**The person responsible for managing inventory. Most common responsibilities include performing stock audits, dispatching units to agents, and repairing returned units. For some Kenyan distribution businesses, stock is transferred via boda (motorcycle) or by hand. A box may carry up to 10 units and weigh up to 5 kg.
Through interviews with customers, sales agents, and management, we found that the biggest pain point was tracking a unit from when it left the local stockpoint to when it was sold. To define the specific challenge we were trying to solve, we crafted a needs statement using this template:
[specific user needs need because insight ]
Our needs statement was: Stock managers need increased visibility into product movement from stockpoint to sale because they are responsible for holding sales agents accountable for stock.
We used this needs statement to narrow our focus and define the specific challenge that we were trying to solve. As we designed the feature, we uncovered several additional challenges and found ourselves trying to solve everything at once. This not only led to an unfocused design but also blew up the project’s scope. Referring to this needs statement throughout the design process helped us stay focused on the specific problem we wanted to solve and which set of users that would use this tool
Many of our users who are handling stock don’t have access to a computer, but do have access to a smartphone. Because of this, we focused on prototyping mobile solutions that were accessible through our app. For our initial prototypes, we used paper because it was faster and easier for outlining and sketching designs. The goal of this stage was to create quick and cheap prototypes to communicate our solution in a tangible way.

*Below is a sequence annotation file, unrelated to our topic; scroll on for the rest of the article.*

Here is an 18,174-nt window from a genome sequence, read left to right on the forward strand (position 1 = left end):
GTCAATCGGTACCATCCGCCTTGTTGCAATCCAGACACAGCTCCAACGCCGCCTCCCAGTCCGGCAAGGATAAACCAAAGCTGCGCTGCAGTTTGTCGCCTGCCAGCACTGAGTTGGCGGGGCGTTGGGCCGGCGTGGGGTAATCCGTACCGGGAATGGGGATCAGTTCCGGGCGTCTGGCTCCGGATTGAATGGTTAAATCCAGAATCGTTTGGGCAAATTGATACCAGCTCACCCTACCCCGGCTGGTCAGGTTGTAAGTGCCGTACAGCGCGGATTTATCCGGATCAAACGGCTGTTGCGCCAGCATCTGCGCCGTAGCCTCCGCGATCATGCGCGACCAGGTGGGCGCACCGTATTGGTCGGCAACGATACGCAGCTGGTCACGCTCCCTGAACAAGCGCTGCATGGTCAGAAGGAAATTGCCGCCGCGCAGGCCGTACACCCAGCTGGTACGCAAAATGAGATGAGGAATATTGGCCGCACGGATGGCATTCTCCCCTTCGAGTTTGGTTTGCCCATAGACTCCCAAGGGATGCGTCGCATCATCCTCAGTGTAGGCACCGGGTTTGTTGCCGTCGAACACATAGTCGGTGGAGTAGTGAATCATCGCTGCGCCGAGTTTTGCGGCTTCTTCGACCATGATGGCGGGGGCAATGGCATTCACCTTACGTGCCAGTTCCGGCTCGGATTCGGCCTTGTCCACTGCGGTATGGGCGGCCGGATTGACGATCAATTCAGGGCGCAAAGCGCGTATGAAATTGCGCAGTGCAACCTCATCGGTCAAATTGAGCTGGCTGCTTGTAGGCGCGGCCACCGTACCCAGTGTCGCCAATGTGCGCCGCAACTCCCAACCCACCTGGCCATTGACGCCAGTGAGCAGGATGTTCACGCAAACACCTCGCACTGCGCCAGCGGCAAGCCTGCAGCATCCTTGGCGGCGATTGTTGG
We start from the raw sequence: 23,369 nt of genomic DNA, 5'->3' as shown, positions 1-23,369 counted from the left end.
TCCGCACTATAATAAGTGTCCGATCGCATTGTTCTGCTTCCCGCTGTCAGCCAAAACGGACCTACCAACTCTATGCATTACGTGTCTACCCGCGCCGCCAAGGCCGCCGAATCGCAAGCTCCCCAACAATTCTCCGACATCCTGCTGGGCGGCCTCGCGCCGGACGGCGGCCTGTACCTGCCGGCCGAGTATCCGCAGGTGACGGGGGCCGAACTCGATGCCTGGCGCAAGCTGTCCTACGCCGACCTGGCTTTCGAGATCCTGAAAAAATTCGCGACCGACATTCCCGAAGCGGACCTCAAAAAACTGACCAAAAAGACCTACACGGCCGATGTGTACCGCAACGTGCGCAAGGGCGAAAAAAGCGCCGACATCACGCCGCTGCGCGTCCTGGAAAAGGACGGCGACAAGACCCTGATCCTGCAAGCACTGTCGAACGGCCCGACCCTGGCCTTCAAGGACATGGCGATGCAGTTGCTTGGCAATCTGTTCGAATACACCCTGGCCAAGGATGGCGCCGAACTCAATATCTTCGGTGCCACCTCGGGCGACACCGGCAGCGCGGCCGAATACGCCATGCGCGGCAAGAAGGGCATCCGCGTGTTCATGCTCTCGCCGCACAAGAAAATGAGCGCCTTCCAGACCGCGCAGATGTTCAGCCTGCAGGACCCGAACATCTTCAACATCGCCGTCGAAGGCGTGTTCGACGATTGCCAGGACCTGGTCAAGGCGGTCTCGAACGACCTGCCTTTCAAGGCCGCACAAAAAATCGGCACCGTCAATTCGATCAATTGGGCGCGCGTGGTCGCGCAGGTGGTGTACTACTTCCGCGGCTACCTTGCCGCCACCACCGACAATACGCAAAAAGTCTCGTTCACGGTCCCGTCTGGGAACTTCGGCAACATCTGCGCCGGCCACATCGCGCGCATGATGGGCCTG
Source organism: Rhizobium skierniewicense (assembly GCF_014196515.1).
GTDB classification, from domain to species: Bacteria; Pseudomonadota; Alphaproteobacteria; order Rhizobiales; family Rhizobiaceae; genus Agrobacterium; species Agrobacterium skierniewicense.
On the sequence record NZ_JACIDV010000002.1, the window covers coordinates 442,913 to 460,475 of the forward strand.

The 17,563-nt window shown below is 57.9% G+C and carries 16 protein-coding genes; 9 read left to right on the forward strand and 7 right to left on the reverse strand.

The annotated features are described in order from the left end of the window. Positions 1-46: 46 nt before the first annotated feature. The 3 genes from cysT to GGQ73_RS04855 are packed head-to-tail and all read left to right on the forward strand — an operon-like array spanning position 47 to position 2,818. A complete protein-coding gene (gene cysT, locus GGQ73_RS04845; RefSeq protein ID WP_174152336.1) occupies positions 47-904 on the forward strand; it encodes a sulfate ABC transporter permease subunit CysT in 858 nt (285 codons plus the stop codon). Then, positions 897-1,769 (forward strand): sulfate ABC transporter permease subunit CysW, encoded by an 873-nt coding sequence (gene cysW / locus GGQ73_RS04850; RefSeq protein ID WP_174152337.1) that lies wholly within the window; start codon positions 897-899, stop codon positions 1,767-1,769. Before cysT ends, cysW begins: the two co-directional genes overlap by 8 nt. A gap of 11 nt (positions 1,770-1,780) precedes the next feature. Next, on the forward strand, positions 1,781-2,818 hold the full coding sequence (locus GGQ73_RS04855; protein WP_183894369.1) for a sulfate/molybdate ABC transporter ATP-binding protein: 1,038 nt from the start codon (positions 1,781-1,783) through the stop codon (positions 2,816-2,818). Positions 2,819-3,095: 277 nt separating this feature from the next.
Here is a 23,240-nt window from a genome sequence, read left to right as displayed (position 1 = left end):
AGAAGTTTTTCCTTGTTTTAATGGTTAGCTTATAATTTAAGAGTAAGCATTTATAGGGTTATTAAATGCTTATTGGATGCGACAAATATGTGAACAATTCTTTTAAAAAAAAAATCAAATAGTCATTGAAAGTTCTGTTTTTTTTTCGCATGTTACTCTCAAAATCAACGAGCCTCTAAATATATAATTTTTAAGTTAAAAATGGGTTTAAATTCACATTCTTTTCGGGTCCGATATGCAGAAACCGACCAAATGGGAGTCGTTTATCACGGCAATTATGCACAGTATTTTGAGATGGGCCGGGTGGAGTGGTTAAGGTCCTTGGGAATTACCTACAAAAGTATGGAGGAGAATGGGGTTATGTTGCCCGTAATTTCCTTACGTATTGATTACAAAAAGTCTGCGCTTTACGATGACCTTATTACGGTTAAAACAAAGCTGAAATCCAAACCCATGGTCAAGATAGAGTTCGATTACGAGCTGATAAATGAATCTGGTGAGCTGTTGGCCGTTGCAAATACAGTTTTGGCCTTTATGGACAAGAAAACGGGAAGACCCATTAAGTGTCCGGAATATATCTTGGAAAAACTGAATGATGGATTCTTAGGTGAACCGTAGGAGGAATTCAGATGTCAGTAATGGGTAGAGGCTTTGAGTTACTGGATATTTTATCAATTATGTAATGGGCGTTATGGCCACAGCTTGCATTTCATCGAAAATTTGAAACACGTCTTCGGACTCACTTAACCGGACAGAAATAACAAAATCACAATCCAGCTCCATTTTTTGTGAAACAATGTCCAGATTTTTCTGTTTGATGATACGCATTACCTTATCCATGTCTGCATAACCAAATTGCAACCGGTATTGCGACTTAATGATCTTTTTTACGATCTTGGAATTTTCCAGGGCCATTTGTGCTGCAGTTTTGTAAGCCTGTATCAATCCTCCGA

Once we had a few prototypes, we spent three months doing user testing with our customers. We put our prototypes in front of 20 users from six customers across Kenya, Rwanda, Zambia, Senegal, and Sierra Leone, to make sure our solution met the needs of our partners across various operational models and country contexts.
One of the biggest lessons we learned from customer feedback was the need for permissioning the different actions that users could take with stock. For example, one distributor in Kenya wanted sales agents to be able to receive but not send stock, but allow stock managers to receive and send stock. A different distributor in Zambia didn’t have stock managers, and therefore wanted all users in the organization to send and receive stock. In order to account for the different operational preferences, we added permissions for each action, which allowed distributors to customize which actions their agents could take. This was an operational nuance that we had not anticipated in our initial design, and would have completely omitted without user feedback.